FRIDA: “Eto na! Musikal nAPO! is one of those shows where first impressions just do not apply.
From what seems like a light, romantic comedy set in the 70’s, director Robbie Guevara’s patient and shrewd direction slowly turns it into something deeper and more relevant without notice, setting the stage for surprising plot twists and reveals. His execution felt smooth and unassuming, backed up by a tight book (also by Guevara) and seamless choreography (by PJ Rebullida). Jobim Javier’s breakout performance is also an easy standout.”
Best Play: “Desaparesidos”
NIKKI: “The imagery, the soundscape (Arvy Dimaculangan), the theatrical devices employed by Guelan Luarca in this staging shows his mastery of theater’s rules, and his ingenuity to break them. The performances, too, and the adaptation of Lualhati Bautista’s work–all pitch-perfect. It’s harrowing, impactful, important. You feel the rightful anger, and fear, and urgency that Martial Law isn’t just our recent past, but also looms over our present, and could take over our future.”
FRIDA: “Guelan Luarca gives a masterclass in direction in his adaptation of Lualhati Bautista’s Martial Law novel. He utilizes a bare stage with harrowing video projections and audio testimonials to provide painful context to the story of a family’s heroism and tragedy. The staging felt so intimate that the whole experience in Arete, accompanied by a brave cast led by Brian Sy and Chic De Guzman, was palpable and scarring; a rousing call not to allow history to repeat itself.”
2nd Best Play: “’Night, Mother” (Philippine Educational Theater Association)
NIKKI: “Melvin Lee’s brand of auteurism for “‘Night, Mother” is to stage realism so detailed that audiences feel like observers of real life, and that made this show leave its lasting mark throughout the year. From orchestrated everyday movements, to the set design (by Ben Padero), to the original piece’s superb adaptation (by Ian Lomongo), it’s as intricate and thought out as any grand musical. Central to its success, of course, are Sherry Lara and Eugene Domingo, who were giving masterclass performances.”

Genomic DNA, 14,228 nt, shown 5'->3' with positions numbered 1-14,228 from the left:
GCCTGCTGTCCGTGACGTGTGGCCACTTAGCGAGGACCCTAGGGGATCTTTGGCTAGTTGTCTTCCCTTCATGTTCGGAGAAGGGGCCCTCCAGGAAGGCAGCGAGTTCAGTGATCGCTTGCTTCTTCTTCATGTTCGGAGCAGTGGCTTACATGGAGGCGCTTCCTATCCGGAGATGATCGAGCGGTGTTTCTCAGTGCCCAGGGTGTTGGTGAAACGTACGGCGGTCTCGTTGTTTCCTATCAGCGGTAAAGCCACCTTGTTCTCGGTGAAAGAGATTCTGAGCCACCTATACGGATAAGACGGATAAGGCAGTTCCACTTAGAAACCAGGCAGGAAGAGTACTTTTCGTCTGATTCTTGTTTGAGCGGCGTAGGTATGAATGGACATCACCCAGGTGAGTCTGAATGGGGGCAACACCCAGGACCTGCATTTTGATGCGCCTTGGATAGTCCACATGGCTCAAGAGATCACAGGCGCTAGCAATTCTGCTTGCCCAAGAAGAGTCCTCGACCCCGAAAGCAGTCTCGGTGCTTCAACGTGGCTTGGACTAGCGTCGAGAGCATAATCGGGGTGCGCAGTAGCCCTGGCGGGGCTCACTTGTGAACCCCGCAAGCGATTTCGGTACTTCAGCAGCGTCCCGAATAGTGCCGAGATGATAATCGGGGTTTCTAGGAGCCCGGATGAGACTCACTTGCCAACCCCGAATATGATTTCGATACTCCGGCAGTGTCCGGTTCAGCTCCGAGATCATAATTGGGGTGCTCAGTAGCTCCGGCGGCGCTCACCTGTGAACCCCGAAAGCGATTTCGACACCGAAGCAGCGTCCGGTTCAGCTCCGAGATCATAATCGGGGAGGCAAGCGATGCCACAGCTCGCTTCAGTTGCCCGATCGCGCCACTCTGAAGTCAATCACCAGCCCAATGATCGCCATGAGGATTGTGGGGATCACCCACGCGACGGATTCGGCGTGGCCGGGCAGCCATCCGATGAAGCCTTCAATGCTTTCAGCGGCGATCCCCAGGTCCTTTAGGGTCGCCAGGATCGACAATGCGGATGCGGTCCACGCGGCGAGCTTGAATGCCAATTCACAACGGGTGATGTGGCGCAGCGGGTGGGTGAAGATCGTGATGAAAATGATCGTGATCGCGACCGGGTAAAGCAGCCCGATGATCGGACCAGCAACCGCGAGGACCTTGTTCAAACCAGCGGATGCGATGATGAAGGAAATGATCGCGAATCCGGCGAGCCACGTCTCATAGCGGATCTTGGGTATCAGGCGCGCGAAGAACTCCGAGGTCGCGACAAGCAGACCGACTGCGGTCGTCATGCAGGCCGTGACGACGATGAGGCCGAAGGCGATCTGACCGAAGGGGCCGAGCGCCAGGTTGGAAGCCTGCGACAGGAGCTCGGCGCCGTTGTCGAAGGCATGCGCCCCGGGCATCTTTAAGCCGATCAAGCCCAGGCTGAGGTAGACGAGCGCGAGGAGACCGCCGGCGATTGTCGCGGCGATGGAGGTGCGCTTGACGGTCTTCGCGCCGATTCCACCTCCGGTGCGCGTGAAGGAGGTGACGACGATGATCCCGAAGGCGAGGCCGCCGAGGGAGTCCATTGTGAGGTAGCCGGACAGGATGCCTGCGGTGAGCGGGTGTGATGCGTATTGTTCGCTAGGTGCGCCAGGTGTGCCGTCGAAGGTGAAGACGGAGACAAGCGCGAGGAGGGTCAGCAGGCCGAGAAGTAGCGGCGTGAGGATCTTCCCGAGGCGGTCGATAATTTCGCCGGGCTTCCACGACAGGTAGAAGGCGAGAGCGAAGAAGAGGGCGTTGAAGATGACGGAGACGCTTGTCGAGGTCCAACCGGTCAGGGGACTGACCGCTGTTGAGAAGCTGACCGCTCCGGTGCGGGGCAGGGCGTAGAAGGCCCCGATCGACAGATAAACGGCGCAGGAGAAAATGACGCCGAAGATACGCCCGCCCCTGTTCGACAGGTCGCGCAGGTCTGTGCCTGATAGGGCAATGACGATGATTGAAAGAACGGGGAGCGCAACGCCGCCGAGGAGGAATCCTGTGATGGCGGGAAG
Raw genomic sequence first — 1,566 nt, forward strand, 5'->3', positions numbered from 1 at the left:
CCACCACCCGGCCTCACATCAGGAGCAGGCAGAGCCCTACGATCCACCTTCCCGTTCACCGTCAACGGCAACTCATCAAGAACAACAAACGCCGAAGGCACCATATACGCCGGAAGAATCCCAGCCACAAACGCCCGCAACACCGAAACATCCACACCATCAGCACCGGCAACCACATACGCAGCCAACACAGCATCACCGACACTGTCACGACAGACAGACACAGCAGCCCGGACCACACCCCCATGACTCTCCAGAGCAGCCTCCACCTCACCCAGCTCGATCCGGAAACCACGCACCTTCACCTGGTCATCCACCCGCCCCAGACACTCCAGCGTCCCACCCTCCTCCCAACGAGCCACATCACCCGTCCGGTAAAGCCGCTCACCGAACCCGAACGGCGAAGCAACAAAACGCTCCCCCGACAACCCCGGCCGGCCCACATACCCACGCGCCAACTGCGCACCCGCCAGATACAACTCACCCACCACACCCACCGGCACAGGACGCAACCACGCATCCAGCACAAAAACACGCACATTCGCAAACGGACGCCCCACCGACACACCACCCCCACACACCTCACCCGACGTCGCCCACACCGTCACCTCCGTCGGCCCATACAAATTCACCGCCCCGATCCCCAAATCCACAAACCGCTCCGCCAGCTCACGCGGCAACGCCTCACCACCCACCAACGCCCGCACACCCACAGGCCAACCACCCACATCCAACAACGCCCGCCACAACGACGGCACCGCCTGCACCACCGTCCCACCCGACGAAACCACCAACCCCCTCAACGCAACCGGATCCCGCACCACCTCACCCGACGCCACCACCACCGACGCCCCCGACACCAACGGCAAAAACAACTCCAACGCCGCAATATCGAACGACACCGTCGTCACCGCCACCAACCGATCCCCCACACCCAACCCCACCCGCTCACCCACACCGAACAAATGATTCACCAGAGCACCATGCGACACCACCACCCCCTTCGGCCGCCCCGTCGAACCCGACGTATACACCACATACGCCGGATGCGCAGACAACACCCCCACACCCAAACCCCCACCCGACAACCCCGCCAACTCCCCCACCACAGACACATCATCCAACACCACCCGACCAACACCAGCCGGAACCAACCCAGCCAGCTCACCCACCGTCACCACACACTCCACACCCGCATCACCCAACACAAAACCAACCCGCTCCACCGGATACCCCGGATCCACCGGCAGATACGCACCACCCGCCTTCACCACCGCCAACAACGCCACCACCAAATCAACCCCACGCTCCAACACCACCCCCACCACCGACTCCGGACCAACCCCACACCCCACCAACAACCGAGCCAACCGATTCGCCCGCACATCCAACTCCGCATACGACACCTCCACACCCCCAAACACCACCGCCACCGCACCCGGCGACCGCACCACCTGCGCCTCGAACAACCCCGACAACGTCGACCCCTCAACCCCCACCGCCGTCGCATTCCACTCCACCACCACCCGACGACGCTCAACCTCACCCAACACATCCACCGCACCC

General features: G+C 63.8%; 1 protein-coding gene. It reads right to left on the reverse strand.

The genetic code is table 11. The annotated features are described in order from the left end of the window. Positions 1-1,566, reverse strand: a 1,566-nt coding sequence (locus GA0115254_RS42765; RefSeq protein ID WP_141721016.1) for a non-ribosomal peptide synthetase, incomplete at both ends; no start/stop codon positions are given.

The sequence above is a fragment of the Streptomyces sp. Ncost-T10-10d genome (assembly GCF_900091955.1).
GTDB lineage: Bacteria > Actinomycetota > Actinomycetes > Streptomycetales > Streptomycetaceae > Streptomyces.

FRIDA: “PETA’s staging of Marsha Norman’s ‘Night Mother’, with adaptation by Ian Lomongo, came in perfect timing, when issues of depression and mental health have never been more relevant. The show ran for exactly 90 minutes (as seen through a clock on center stage) set in a house designed by Ben Padero. The actresses knew exactly what their motivations were—Eugene Domingo as Jessie was clearly resigned to her fate, while Sherry Lara as her mother Thelma was desperate to save her daughter from killing herself. The exchanges between mother and daughter humanized the issue and made room for conversation.”
3rd Best Play: “A Doll’s House, part 2” (Red Turnip Theater)
NIKKI: “Cris Villonco chose her directorial debut well–a piece that was memorably feminist and quintessentially Red Turnip. There was something about this show that was so cutting edge. Maybe it’s the anachronistic production design (by Joey Mendoza), maybe it’s Nora’s ideas of a post-marital society (written by Lucas Hnath), but Villonco put all the elements together and helmed something unique and gripping that it’s only downside was that it ended far too quickly.”
FRIDA: “Cris Villonco made her directorial debut in Lucas Hnath’s A Doll’s House Part 2, a story about a progressive woman in the 19th century named Nora who left her family. Menchu Lauchengco-Yulo gave a confident and unflinching performance in the lead role while sparring with a formidable Sheila Francisco (as Anne Marie, the caretaker of the house). The play was an empowering back and forth about marriage, family, and divorce that puts everything on the table– a rare, welcomed change in a conservative, patriarchal Philippines.”